01 "Autumn" (1:13) strongly plucked concert harp with the whispery voices of Tirill Mohn and other female soprano, Julie Kleive, open the album with their poetic introduction. (5/5)

02 "Clothes of Sand" (3:08) acoustic guitar and, later, cello, support Tirill in this Nick Drake song. Female vocals harmonize below Tirill during the chorus. Viola and/or violin join the cello beneath the second verse. Like singing with a string quartet. Wow! (9/10)

03 "Under the Harvest Moon" (2:14) harp and Tirill and other voices. A traditional folk song that sounds as if it could be an Andreas Vollenweider Christmas song. (4.5/5)

04 "Winter" (1:58) two harps dancing slowly around each other before Tirill and the beautiful soprano voice of Julie Kleive join in, also singing in tandem as if circling around one another. Stunning! (5/5)

05 "Under the Small Fire of Winter Stars" (2:26) bowed stringed instrument and folk percussives provide the mood accompaniment for Tirill's campfire story-version of this Mark Strand poem. Evocative! (4.5/5)

06 "To the Realms of the Spirit" (3:17) acoustic guitar and other harp and/or lyre (?) duet with bass and Lithuanian zither ("kankl's"). No voices or lyrics despite its inspiration coming from the words of Rudolf Steiner. Very pretty. (8.5/10)

07 "Spring" (1:16) harp and folk madrigal Tirill (and Julie). (4.25/5)

08 "Shapes of a Dream" (4:05) in her breathiest, most knee-buckling voice Tirill sings (with accompaniment from vocalist Marte Bj'rkmann) over a guitalele. A bit of a Judy Collins melody haunts the listener as does the gentle pastoral mood set by the beautiful work of the musicians. (10/10)

09 "Said the Sun to the Moon" (3:09) Tirill and soprano vocalist, Julie Kleive, sing together while harp and lyre (two harp tracks?), guitar, bass play in support on this Kathleen Jessie Raine lyric. Very nice chordal structure from the instrumentalists between the vocal verses. Prog folk does not get better than this! (10/10)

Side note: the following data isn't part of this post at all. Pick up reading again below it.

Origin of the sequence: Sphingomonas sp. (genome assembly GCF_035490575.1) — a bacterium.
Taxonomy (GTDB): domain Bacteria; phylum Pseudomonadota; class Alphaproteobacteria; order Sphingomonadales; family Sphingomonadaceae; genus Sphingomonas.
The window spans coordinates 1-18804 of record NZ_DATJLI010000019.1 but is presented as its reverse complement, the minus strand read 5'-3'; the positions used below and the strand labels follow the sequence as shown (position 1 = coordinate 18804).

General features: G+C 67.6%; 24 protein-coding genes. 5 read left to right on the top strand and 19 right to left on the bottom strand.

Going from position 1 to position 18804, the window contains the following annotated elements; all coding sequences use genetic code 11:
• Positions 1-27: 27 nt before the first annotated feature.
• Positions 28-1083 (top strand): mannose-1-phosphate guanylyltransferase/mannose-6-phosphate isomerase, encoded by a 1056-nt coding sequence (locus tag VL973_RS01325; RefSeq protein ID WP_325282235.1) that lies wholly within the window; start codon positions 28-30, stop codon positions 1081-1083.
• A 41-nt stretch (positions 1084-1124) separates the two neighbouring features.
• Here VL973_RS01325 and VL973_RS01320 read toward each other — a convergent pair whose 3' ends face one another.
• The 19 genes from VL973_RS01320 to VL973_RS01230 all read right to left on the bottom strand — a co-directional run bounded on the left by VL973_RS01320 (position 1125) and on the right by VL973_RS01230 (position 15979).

10 "Summer" (1:34) harp supports the now-familiar duo of two female singers (Tirill and Julie, I presume). But wait, do I hear three vocal tracks working in harmony? (4.75/5)

11 "Beneath the Midnight Sun" (4:15) opens with the gorgeous male voice of Dagfinn Hob'k singing with the harp/lute accompaniment. Tirill makes her delicate presence known with occasional harmonized vocals (more as the song goes on). There is an eerie edge to this song--not unlike some of the pagan folk songs of the German band FAUN. Violin joins in during the third minute as does traditional folk Hardanger fiddle. Based on a lyric by Patric Crotty, this is an amazing song--my favorite on the album and one of my favorite songs of 2019! It has all of the qualities of a timeless classic. (10/10)

12 "Iridescent Horizon" (4:34) opens with long-sustaining synthesizer-like treated electric guitar notes floating into the sky like cinders rising from a campfire. Joined by delicately played folk guitar and then Tirill's spoken voice reciting some poetry--poetry evoking beauty and wisdom. The "infinite" guitar is awesome! What an amazing end to an amazing musical journey! I feel bathed, washed, cleansed, refreshed, renewed, revitalized, and reborn! (9.5/10)